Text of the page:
But, if baby is Rh+, the blood will mix during childbirth and the mother will now make antibodies (that will attack) the Rh+

    During a subsequent pregnancy, if the baby is Rh+ the mother’s antibodies will attack the baby’s blood because it recognizes the Rh+

    Can be prevented during weeks 26-28 by medication
  37. White blood cells (leukocytes)
    • WBCs have nuclei and other organelles, but they lack ___hemoglobin__________
    • help defend the body against invasion by pathogens and remove toxins, wastes, and abnormal or damaged cells

    WBCs circulate for only a short time of their life span

    WBCs can migrate through the connective tissues of the body
  38. characteristics of wbc 
    All can migrate out of the bloodstream

    All are capable of amoeboid (gliding) movement

    • All are attracted to specific chemical stimuli
    • Neutrophils, eosinophils, and monocytes are capable of phagocytosis
  39. Neutrophils
    50-70% of WBCs

    Highly mobile and usually 1st to arrive at site of injury

    Specialize in attacking and digesting bacteria that have been ‘marked’ with antibodies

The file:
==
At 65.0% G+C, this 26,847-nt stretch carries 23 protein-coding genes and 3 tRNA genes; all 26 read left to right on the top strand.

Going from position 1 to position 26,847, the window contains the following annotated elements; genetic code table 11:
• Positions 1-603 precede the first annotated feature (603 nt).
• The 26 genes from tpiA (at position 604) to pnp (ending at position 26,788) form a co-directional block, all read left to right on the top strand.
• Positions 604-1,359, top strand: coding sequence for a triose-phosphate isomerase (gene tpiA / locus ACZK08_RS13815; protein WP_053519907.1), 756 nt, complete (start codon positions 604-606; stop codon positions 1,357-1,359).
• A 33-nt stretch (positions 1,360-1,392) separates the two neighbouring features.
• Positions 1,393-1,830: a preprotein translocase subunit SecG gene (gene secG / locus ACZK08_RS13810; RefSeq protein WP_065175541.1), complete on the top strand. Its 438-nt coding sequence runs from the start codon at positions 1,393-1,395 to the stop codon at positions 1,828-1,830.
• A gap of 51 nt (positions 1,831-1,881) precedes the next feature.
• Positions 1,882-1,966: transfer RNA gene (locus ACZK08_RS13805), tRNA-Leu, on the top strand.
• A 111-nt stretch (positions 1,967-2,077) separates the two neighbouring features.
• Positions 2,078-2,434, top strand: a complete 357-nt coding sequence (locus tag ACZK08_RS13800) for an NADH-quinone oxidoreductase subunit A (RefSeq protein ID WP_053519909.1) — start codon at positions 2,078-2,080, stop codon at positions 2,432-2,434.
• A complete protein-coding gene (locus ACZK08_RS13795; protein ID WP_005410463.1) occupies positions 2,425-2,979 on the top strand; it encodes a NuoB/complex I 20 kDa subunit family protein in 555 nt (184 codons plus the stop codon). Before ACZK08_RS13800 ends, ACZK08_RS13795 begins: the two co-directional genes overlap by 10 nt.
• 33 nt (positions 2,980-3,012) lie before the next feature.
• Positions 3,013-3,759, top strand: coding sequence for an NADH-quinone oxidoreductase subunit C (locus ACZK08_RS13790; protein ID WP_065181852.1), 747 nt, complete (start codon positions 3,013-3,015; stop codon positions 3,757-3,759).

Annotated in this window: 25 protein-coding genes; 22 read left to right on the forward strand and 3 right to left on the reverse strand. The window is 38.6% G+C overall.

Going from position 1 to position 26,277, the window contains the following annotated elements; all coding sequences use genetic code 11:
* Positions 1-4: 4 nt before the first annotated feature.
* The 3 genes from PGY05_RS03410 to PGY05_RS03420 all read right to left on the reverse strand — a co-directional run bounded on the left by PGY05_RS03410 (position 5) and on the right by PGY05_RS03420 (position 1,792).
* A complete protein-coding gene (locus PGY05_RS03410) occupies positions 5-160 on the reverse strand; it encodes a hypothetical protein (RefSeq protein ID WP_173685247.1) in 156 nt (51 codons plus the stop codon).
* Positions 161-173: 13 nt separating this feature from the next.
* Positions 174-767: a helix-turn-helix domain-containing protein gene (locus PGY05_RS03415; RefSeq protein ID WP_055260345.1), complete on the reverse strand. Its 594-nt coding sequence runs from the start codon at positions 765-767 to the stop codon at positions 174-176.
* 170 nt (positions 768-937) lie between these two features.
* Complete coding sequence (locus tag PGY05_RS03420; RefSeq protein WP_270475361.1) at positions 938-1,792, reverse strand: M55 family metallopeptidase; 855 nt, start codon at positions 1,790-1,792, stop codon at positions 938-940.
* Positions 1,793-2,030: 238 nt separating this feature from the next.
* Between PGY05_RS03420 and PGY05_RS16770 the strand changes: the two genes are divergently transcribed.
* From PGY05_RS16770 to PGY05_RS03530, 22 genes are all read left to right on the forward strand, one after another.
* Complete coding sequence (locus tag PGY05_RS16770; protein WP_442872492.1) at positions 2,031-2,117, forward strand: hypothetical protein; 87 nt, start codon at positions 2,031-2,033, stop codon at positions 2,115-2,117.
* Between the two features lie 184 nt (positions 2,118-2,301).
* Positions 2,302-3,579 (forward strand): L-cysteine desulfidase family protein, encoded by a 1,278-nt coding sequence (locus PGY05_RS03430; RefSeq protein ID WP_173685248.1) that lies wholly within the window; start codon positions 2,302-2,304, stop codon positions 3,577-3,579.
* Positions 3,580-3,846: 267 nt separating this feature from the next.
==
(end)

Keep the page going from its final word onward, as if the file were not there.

Upon encountering a bacteria, a neutrophil quickly engulfs it and the metabolic rate of the neutrophil increases dramatically

    Most neutrophils have a short life span, surviving in blood stream for ~10 hours
  40. Eosinophils
    2-4% of circulating WBCs

    attack objects coated with antibodies 

    Will engulf antibody-marked bacteria, protozoa, or cellular debris

    • Increase in numbers during allergic reactions
    • Also attracted to sites of injury where they release enzymes that reduce inflammation
  41. Basophils
    • Less than 1% of circulating WBCs
    • Migrate to injury sites and accumulate in damaged tissues

    • Discharge their granules into the interstitial fluids
    • Granules contain histamine which dilates blood vessels(releases histamine dilates bv, more blood:)
  42. Monocytes
    2-8% of circulating WBCs

    In blood ~24 hrs before entering peripheral tissues to become a macrophage

    Macrophage are aggressive phagocytes 

    Macrophages also release chemicals to attract and stimulate neutrophils, monocytes, and other phagocytic cells
  43. Lymphocytes
    20-30% of circulating WBCs

    Continuously migrate from the blood stream through peripheral tissues and back to the blood stream